Thursday, December 29, 2005

The World's Longest Short Post

The New Gamer (link on right) send me a link to an article entitled How to Prototype a Game in Under 7 Days. If you're a game developer, then it's a useful and interesting read. If you're not a game developer, then it just might still be an interesting read. It's certainly gonna help me.

NaViGaWriMo draws ever closer, and I think I'm more or less ready for it. Mind you, I probably won't start coding until the 2nd: I don't want to start and then have to switch to a different computer after two days when I head back up north. I guess this puts me at a bit of a disadvantage.

I'll talk to you all in January. Happy Snowflake Day!

Friday, December 23, 2005

Scope: Setting some boundaries

NaViGaWriMo draws ever closer, so I've had to start thinking in more detail about what, exactly, I want my game to be (for convenience when talking about it, the project will hereafter be codenamed Extinguish). Time and skill constraints are going to be bearing down on me like a hundred starving weasels, so I will have to simplify. The following is a rough idea of how complex and how simple Extinguish is going to be.
Fuck realism. If you want realism, play Call of Duty or something. Wherever realism conflicts with ease of play or speed of production, it will be cast out the window without a second thought. Well, maybe that's an exaggeration. Taking this point-by-point:
-In a REAL fire, what's burning is generally the stuff in the house. Furniture, carpets, curtains, that sort of thing. Now, to create a fire that behaves like that, every room in the house would need dozens of objects. I'm gonna have to simplify and abstract here. Fires will just... spread. Across the ground. Probably by tiles, but fuzzily enough that it's not inherently obvious. There will be furniture, which will burn faster than just plain ol' fire, but it'll be a simple affair. Little blocky tables and bookcases... that sort of thing.
-I want smoke. Smoke is a big fat part of the danger of fighting fires. I want the player to be able to bust into a room and be afraid to continue further because of the big, thick black haze covering the air. Besides, it shouldn't be that hard to do. Just in case it is, thought, I'll probably add this close to last.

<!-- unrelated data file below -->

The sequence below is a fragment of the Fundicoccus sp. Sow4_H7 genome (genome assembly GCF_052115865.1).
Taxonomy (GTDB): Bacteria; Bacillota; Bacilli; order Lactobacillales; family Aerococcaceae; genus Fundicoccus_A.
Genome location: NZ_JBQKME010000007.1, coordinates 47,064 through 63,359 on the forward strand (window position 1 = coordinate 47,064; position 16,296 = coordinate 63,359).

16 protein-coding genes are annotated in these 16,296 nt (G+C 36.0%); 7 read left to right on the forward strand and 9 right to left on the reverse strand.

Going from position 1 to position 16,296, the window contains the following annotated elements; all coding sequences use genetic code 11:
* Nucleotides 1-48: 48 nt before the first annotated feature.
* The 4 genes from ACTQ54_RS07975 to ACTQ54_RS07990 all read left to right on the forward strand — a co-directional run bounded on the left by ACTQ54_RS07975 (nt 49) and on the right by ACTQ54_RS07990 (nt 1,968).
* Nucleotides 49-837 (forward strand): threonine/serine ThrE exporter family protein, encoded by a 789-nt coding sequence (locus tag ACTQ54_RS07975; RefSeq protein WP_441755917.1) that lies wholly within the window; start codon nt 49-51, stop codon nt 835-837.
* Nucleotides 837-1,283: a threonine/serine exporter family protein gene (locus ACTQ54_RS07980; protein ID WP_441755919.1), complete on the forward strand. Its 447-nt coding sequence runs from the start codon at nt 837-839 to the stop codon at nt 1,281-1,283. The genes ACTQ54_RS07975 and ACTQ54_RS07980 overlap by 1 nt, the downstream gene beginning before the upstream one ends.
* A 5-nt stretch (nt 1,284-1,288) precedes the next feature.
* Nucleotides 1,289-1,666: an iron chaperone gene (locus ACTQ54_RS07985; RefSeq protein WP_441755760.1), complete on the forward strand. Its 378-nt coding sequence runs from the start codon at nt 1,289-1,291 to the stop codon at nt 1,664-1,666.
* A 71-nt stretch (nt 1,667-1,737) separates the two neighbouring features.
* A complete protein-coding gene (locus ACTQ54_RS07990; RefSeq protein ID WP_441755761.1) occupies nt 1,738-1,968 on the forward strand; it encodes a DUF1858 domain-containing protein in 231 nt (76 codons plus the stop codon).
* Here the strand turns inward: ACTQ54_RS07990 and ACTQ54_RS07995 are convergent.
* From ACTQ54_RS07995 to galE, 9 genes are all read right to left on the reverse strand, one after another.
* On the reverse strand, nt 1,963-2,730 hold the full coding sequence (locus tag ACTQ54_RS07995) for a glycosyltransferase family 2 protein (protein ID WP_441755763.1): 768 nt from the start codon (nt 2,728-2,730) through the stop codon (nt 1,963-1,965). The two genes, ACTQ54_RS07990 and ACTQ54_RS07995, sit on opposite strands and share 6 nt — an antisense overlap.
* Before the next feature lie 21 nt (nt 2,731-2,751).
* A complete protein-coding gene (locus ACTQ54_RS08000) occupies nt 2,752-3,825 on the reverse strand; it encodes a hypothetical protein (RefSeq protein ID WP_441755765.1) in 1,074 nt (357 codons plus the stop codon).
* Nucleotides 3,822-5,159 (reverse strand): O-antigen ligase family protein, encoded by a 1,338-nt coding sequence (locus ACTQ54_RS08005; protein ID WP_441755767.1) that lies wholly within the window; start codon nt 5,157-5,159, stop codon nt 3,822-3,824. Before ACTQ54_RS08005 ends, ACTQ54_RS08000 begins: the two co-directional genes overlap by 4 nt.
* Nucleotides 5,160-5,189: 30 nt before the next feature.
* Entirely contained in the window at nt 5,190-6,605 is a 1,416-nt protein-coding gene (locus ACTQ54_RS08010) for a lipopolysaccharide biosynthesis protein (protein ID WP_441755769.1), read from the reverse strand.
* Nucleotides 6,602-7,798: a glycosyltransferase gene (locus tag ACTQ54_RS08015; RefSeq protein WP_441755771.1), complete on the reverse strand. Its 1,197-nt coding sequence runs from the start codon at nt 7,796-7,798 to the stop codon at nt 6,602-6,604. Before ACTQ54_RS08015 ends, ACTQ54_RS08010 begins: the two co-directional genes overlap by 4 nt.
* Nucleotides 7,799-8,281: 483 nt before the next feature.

-Apparently when a room is on fire enough, and reaches a certain temperature, then the whole room will just EXPLODE into on-fire-ness. I think it's called flash point? Someone correct me on this. Anyways, it's a small detail, but I still want to add this.
-Breaking down doors with a fire axe is another neat idea, but I don't know if I could do it well. The graphics, the physics, the interface... I'm sure it could be done, but I don't know if I have time for it. Same applies to getting cats down from trees.
As I've said, I'm going to be using the Zombie City III engine for most of the graphics (for those of you who haven't seen ZC3, I'll try to host it so you can). I'll probably have multiple variations on the Being model - one for the fireman, and a handful of different ones for the various people. Maybe even kids! I'm not sure what I'm gonna do for the cats, though. Cats are an integral part of Extinguish.
I'm also unsure of what to do with the floor. In ZC3, it's flat grey - but I dont' think that'll cut it. At the very least, I'd make it various floor-like colors, like wood or carpety colors. Textures? Eeeehhhhhhhhhmaybe. It might be nice, it might be time-consuming, it might really accentuate how primitive the Beings look. Maybe, maybe not.
Fire effects, I have done, but mostly in the context of explosions. This'll be my first time creating persistent fires, and they have to look FIERY. Fires are the focus of the game (aside from cats), and they have to be convincing. The trickiest thing will be a convincing transition from fire on the ground into smoke in the air... but I think I can do it. Similar to the fire effects will be the water effects - except this, I have never worked with. I really hope I can make it look at least decent.
I haven't decided if I'm gonna do dynamic lighting yet. On one hand, the flickering of the flames and the darkness of the burnt-out areas would TOTALLY add to the atmosphere, on the other hand, having that many light sources would be an ENORMOUS processor-taxer. Unless I can think of a clever way to do it, I may have to leave out this one.
All graphics aside, the people you are rescuing must be detailed. They will have names, families, and jobs. This will make the player more motivated to rescue them. It's not just dropping your grade from an A to a B... it's letting a man die. A man with a name, and a family. This is where the emotional impact of the game will be. Guilt and pride. Your task is an important one.
I'm still unsure on whether or not to have randomly-generated houses. It WOULD be neat to have infinite areas to explore and rescue people from, but 1) It would be hard as hell to implement, and 2) I lose control over the building design. I'll need to carefully design the levels so that it's always possible to rescue everyone if you're fast and skilled enough. So, I just don't think it's possible.
At some later point in the process, I'll have to get a TOTALLY KICKASS gamer to play through my game and refine his skills on each level until I can safely ascertain what will be required to achieve an S rank on every level. That will probably be one of YOU! Unless no one is reading this. Then it's less likely.

Well, I'm sure I have more to say, but it's not coming to me now. Besides, this post is long enough already. Merry Christmas!